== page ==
The private sector vested interests – - farmers, insider professions, hospital consultants etc, have also done well from public largesse.

    Public sector researchers have shown the premium that has built up in the public sector both on pay and pensions differential

    On Tuesday, I did a report which showed German food/beverage exports increased 15% in 2008 and are up again this year.

    How can we compete when costs are so out-of- line?

    There is also the simple issue of fairness in a society.

    Greedy bankers are an easy target . There are plenty others who could wear that cap.

    • wills

      Finfacts. Very informative website. Excellent.

      On,’it’s about the surrender of state power to the collective force of vested interests’ is in my POV exactly right.

      And, one must confront this reality if one is to be serious about addressing the facts.

      So, strategically one will be most effective by knocking on the door of the vested interests who are most in control and this is the banking elite.

      Next, the rest.

  7. Can some one explain to me how the private pensions work should the state default/ civil strife/ etc ? do they dissapear?Or are they simply guaranteed ?
    I understand most teachers pensions are paid into a private insurance company and thus maybe they are free from the paws of government negligence .The same might apply to the Ministers are other civil servants .
    However State SW pensions I believe will suffer and IOU’s issued instead! Could someone clarify please ?

  8. Eoin Meehan

    So the banking sector is in crisis, having to be bailed out with unimaginably high figures, and then having NAMA set up to rid themof so-called toxic debt.

    But if there is such a crisis, why don’t I see the banks laying off staff, cutting wages, closing branches, freezing bonuses, etc, the things a normal business would to do survive?

    Why isn’t there a quid-pro-quo from the banks for the rescue? The government has a unique opportunity to completely reform the sector – and the banks are in no position to argue.

    Or am I missing something?

    • Deco

      They have not even fired the incompetent buffoons that got them into the mess. Public pressure had to be applied to the politicians, to get the politicians to push Lenihan to get the very top directors in the banks to resign. And even then they got their mates (who they appointed) to draw up pension plans that will make sure that they are made for life.

      Even worse, there are rumours running around about builders an bankers have a great social life during the boom – to the extent that neither party was able to focus properly on finance.

      And Lenihan is bailing out both. He is effectively bailing out an insolvent irresponsible culture. There you go. Demandocracy. The well connected make their demands.

      If the economy has oligopolistic characteristics, then we can expect the political system to become oligopolistic also. Or maybe it is the other way awound. But in either case, we have a problem in both departments.

      But responsibility for cleaning up the mess is not reduced. The cost of the disaster does not decrease either. In fact the mess is increased. Therefore the cost is increasing.

      Anglo should be wound up and finished. Morgan Kelly has issued warnings about INBS. And Phoenix has called the financial assuptions underlying the business plans of the other banks as highly suspect.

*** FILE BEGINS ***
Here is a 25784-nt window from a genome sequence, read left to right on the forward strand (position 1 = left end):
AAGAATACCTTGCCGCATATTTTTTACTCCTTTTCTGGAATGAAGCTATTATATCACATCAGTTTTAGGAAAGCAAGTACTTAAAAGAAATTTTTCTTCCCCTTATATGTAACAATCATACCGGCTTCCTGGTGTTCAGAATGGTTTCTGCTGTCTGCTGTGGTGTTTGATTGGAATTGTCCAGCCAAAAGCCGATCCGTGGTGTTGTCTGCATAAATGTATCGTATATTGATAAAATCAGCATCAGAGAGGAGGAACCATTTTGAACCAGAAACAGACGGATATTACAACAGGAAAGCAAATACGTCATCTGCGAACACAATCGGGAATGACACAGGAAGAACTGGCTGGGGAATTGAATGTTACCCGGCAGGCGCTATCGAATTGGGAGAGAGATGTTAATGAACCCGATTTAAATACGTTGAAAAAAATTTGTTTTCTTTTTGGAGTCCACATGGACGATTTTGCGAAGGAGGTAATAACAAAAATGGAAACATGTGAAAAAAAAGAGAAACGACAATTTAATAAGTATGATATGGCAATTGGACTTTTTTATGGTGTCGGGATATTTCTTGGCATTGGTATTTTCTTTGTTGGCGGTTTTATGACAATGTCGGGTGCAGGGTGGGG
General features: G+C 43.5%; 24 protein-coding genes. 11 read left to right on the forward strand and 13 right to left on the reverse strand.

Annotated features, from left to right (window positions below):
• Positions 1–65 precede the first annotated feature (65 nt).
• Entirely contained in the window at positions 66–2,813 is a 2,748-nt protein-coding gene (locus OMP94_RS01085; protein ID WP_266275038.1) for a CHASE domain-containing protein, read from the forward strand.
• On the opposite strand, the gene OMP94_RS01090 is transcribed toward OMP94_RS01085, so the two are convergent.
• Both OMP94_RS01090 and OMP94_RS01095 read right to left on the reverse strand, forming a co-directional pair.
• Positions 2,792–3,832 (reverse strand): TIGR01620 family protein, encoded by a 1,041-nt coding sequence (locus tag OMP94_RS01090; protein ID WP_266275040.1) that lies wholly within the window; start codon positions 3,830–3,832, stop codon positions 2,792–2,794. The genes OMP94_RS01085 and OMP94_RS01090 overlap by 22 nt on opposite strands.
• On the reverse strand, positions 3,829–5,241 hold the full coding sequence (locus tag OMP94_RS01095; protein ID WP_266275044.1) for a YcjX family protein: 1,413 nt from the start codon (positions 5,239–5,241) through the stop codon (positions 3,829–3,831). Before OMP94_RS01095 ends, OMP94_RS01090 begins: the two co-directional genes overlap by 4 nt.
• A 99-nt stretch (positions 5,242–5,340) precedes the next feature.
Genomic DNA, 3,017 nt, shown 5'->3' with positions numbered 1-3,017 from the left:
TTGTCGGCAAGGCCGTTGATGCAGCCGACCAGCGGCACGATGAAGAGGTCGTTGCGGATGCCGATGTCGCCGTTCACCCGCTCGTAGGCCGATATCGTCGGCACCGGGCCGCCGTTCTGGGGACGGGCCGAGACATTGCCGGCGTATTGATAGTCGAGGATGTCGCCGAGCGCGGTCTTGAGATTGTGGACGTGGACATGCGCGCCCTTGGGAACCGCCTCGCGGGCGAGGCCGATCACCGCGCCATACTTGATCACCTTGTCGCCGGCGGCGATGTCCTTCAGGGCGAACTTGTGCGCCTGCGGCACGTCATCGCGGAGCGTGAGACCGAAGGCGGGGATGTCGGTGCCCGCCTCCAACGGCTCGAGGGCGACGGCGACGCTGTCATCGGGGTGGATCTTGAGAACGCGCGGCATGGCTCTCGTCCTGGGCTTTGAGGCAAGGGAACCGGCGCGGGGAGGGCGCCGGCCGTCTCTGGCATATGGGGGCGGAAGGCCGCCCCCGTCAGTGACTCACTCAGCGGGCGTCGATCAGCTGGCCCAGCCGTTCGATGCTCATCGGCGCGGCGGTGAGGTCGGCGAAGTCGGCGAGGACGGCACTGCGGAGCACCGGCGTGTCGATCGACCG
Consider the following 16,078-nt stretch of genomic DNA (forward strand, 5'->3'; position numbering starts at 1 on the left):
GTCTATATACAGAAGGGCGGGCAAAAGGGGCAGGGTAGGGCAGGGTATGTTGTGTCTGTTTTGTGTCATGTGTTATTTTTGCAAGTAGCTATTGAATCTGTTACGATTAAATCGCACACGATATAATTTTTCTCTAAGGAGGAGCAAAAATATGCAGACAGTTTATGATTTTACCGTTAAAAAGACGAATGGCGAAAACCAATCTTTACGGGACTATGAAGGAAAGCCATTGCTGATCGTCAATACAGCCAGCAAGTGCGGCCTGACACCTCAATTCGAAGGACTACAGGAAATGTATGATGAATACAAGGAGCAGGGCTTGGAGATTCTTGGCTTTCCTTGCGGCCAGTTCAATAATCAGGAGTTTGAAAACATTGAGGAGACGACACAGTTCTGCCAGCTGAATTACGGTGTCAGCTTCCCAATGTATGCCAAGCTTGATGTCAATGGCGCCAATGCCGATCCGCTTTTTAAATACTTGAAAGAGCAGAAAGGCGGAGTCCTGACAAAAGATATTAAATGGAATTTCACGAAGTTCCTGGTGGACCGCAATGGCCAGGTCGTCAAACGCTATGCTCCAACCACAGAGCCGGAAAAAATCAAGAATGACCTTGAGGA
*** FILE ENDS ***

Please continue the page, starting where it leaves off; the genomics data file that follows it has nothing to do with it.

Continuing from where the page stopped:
• wills

      AHA, eoin, you are getting warmer. The banks do not operate in the same universe as the workers. The rules are different. Try look at it through the len’s of mercantilism, see my post.

  9. Alan42

    I completly disagree with the personal responsibility . nobody forced anybody to do anything .part of the article .

    First time buyers don’t sit around accessing financial information at their disposal like professional bond markets .
    They basically want to buy a house in a land with very high home ownership and with no history of long term quality renting . They don’t go off reading data about bubbles , tulips or what happened in Japan in the 90′s .
    The banks are equally not to blame as they are a business and in the business of making money . You don’t sit around just hoping that they will adhere to long established banking practices especially when you have already relaxed the regulations and are then turning a blind eye to whatever regulations are left .
    If you relax enviromental laws and turn a blind eye . Would it be any surprise if business started dumping their waste in rivers or householders just dumped their rubbish on the side of the road ?
    Maybe one company would be responsible enough not to dump stuff everywhere . However they would go out of business as they would be paying high costs for waste disposal while their rivals would not thereby undercutting them on price .
    Thats why you have regulations , rules and laws .
    And that comes from the government as it is their job . People may not agree with their policies but basically at the end of the day you do trust that there is some kind of economic sense at work somewhere in government buidings .
    This government ruled over a boom to bust . Not only that but it had the one leader .
    They relaxed banking regulation and had tax breaks at every turn for developers and even acted as a cheerleader for estate agents and developers . They encouraged people every step of the way to get on the housing ladder .
    I understand bubble thinking as I was there and part of it although I only had a half cup of the kool aid But as the government are in charge I would say that they are fully responsibable .
    At the very least they are guilty of criminal negligence or duty of care .

    Take the pyrite issue . Should those first time buyers have taken on more personal responabiity by drilling down to check the foundations and sending off samples to geologists ?